President Trump has often referred to COVID-19 as the “Chinese virus,” to the dismay of many liberals. But the fact that the virus came from China is no coincidence. On the contrary, it was the inevitable result of practices that are specific to that country.
Check out this 2007 article in Clinical Microbiology Reviews, titled “Severe Acute Respiratory Syndrome Coronavirus as an Agent of Emerging and Reemerging Infection.” It begins:
Severe acute respiratory syndrome (SARS) coronavirus (SARS-CoV) is a novel virus that caused the first major pandemic of the new millennium (89, 180, 259). The rapid economic growth in southern China has led to an increasing demand for animal proteins including those from exotic game food animals such as civets. Large numbers and varieties of these wild game mammals in overcrowded cages and the lack of biosecurity measures in wet markets allowed the jumping of this novel virus from animals to human (353, 376). Its capacity for human-to-human transmission, the lack of awareness in hospital infection control, and international air travel facilitated the rapid global dissemination of this agent.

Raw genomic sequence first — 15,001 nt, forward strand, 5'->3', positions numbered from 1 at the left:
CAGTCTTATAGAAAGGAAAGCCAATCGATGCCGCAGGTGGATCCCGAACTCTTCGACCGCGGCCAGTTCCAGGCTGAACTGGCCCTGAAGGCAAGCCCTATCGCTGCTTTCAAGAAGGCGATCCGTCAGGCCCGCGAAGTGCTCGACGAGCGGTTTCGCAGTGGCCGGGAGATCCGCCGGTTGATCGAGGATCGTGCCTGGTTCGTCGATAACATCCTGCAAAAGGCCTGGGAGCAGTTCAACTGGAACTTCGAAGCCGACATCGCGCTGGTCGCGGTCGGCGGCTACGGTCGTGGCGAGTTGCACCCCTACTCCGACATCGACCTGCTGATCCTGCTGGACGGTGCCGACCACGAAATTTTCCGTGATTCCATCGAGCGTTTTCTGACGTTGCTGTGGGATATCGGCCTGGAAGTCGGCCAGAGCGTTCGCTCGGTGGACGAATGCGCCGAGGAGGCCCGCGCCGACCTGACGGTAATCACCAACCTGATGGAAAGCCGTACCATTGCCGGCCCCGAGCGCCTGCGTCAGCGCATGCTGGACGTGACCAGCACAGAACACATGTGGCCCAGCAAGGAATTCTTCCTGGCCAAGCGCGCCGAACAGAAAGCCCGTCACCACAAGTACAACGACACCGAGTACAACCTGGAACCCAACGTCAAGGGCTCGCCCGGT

Sounds familiar. The article concludes:
Coronaviruses are well known to undergo genetic recombination (375), which may lead to new genotypes and outbreaks. The presence of a large reservoir of SARS-CoV-like viruses in horseshoe bats, together with the culture of eating exotic mammals in southern China, is a time bomb. The possibility of the reemergence of SARS and other novel viruses from animals or laboratories and therefore the need for preparedness should not be ignored.
That was in 2007. Did the Centers for Disease Control take the hint?